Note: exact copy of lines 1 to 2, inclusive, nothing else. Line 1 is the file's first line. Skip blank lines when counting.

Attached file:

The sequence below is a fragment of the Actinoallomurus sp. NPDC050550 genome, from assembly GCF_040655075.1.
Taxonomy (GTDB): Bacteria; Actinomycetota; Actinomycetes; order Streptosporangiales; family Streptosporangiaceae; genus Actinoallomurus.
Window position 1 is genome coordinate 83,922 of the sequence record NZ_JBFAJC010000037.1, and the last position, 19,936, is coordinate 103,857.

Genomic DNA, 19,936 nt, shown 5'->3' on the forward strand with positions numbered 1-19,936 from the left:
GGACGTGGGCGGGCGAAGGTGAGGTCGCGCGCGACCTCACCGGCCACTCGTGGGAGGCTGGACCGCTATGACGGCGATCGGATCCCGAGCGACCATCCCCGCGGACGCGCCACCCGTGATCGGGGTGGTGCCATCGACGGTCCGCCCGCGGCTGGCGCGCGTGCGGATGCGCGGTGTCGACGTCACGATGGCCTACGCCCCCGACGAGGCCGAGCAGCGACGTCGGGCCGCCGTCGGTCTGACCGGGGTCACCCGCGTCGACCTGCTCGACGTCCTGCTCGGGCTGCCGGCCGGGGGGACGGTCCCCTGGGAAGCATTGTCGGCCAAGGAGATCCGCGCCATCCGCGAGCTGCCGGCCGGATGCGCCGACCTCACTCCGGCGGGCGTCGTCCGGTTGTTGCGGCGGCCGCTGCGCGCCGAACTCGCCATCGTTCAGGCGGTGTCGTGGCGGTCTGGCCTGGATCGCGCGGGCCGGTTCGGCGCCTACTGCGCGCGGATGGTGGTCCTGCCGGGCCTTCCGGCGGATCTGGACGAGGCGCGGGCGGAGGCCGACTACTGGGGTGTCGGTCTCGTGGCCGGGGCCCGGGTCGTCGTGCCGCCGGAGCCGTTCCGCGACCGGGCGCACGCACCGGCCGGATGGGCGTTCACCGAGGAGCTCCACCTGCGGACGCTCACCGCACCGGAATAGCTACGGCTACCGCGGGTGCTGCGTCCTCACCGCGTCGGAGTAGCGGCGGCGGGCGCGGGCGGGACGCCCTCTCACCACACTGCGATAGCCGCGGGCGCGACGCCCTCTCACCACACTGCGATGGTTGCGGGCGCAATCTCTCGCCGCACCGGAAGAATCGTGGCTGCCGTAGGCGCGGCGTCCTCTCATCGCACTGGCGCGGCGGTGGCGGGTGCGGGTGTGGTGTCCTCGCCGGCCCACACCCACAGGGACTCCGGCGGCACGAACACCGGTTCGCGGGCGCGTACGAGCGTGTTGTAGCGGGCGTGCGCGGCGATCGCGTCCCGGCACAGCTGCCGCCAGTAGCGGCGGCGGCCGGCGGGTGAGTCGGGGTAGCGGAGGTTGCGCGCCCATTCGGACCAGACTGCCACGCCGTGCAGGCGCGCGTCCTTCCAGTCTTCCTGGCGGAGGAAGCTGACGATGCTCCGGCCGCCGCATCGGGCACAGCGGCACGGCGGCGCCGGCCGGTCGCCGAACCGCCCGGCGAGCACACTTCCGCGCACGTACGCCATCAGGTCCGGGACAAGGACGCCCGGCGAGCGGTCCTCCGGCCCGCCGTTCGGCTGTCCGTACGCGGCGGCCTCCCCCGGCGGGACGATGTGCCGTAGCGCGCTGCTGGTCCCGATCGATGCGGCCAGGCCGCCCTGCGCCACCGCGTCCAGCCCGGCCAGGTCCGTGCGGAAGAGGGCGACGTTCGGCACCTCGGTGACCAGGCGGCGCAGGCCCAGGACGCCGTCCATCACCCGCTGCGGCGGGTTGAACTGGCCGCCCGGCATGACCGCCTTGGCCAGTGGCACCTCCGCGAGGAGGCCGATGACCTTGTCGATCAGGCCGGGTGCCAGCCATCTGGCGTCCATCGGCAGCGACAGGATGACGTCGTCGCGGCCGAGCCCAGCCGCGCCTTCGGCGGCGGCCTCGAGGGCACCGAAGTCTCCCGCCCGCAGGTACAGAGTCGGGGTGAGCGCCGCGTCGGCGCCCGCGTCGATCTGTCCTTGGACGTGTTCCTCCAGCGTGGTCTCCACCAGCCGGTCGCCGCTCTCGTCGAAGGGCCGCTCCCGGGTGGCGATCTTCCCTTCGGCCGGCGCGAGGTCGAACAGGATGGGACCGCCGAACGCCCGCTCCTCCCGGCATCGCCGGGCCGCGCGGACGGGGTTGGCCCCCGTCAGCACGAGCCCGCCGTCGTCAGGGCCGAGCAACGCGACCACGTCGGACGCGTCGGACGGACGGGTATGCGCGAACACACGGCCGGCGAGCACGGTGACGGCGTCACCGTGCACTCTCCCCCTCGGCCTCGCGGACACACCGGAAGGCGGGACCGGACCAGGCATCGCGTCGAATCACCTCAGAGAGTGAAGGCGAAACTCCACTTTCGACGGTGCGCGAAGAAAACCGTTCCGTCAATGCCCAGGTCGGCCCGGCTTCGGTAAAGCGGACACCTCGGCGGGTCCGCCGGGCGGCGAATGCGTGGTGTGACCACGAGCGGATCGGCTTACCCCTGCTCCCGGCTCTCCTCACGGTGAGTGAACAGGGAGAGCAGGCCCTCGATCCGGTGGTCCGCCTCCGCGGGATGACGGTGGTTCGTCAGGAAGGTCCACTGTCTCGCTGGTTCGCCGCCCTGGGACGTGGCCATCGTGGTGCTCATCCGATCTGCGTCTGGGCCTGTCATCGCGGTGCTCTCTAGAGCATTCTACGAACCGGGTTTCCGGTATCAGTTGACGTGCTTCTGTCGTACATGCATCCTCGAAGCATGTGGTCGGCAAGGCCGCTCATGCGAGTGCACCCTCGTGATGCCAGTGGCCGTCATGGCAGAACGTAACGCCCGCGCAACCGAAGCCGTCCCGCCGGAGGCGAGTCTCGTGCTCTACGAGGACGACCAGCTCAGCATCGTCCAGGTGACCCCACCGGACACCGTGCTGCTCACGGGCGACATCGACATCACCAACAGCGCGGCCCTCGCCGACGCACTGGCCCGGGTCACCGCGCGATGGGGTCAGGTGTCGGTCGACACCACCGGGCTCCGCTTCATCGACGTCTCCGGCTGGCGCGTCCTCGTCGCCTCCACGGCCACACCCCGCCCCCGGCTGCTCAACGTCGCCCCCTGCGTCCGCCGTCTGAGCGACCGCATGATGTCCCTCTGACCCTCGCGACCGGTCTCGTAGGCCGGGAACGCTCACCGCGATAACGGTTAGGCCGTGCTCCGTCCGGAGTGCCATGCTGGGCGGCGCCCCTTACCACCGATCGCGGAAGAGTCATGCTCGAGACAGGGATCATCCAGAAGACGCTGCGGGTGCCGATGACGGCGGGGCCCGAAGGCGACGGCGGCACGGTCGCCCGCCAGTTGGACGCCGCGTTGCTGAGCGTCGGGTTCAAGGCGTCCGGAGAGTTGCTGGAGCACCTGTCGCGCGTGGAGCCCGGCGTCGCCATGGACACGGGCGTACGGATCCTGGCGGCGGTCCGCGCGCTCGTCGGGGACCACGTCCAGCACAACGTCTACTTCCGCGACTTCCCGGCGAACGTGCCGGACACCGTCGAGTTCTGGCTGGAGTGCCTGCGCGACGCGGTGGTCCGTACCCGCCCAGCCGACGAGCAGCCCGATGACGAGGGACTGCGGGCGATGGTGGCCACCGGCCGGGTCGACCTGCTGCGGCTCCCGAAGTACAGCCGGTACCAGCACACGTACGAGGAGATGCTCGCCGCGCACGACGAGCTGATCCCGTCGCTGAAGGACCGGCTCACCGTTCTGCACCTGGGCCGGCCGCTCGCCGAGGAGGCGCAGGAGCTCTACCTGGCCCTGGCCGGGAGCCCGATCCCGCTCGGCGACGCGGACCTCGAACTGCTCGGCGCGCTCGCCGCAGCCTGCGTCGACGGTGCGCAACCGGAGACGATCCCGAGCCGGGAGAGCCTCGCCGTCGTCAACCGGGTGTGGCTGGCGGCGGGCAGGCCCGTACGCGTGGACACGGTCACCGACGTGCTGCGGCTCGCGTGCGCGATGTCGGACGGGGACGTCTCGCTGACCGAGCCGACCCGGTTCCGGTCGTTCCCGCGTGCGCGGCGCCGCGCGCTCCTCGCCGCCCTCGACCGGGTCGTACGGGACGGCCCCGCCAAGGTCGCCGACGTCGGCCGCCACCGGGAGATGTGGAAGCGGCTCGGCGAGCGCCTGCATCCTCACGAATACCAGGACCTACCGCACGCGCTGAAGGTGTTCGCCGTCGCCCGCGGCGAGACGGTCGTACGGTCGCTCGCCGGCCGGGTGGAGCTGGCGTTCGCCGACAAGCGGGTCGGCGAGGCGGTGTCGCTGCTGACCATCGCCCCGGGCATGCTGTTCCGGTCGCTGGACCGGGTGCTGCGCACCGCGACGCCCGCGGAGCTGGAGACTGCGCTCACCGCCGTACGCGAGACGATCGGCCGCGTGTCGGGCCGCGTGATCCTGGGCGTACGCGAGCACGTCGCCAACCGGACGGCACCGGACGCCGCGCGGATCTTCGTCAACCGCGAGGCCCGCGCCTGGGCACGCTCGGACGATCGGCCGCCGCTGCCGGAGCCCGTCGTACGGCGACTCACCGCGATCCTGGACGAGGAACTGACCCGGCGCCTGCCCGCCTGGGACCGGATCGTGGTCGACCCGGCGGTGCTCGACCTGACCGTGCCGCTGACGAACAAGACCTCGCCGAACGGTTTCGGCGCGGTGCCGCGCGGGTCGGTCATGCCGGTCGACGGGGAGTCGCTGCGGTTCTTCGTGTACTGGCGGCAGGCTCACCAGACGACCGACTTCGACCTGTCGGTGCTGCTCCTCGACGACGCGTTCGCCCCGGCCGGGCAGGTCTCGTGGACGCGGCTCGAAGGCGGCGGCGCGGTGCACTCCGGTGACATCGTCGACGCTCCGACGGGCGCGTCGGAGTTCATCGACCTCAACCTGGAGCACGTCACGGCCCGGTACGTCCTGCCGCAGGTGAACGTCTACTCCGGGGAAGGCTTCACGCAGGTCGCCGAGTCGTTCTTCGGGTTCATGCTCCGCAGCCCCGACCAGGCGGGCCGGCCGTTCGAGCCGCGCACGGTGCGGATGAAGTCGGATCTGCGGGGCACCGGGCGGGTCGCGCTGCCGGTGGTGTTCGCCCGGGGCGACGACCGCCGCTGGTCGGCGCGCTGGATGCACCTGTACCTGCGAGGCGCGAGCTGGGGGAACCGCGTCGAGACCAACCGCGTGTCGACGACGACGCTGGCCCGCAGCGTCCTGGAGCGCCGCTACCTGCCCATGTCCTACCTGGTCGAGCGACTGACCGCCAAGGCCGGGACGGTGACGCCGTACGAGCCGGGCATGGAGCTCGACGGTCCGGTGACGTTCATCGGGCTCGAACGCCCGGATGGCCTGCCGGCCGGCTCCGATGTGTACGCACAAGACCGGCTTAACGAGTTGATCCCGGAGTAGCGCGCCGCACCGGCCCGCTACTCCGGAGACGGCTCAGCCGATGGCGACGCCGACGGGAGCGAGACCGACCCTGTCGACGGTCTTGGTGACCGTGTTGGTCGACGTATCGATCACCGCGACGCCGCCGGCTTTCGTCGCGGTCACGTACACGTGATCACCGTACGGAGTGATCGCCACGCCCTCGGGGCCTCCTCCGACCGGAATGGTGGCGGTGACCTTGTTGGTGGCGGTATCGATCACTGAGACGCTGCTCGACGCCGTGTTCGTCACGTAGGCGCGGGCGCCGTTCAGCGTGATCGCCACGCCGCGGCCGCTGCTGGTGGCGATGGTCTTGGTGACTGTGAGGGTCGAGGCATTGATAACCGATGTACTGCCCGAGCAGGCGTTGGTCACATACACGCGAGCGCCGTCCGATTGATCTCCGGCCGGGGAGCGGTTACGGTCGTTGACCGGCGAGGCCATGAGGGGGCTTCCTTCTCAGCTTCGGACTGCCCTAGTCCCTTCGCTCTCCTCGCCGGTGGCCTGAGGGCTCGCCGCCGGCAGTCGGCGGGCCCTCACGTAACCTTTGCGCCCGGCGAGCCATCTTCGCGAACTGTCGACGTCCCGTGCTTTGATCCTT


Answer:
The sequence below is a fragment of the Actinoallomurus sp. NPDC050550 genome, from assembly GCF_040655075.1.
Taxonomy (GTDB): Bacteria; Actinomycetota; Actinomycetes; order Streptosporangiales; family Streptosporangiaceae; genus Actinoallomurus.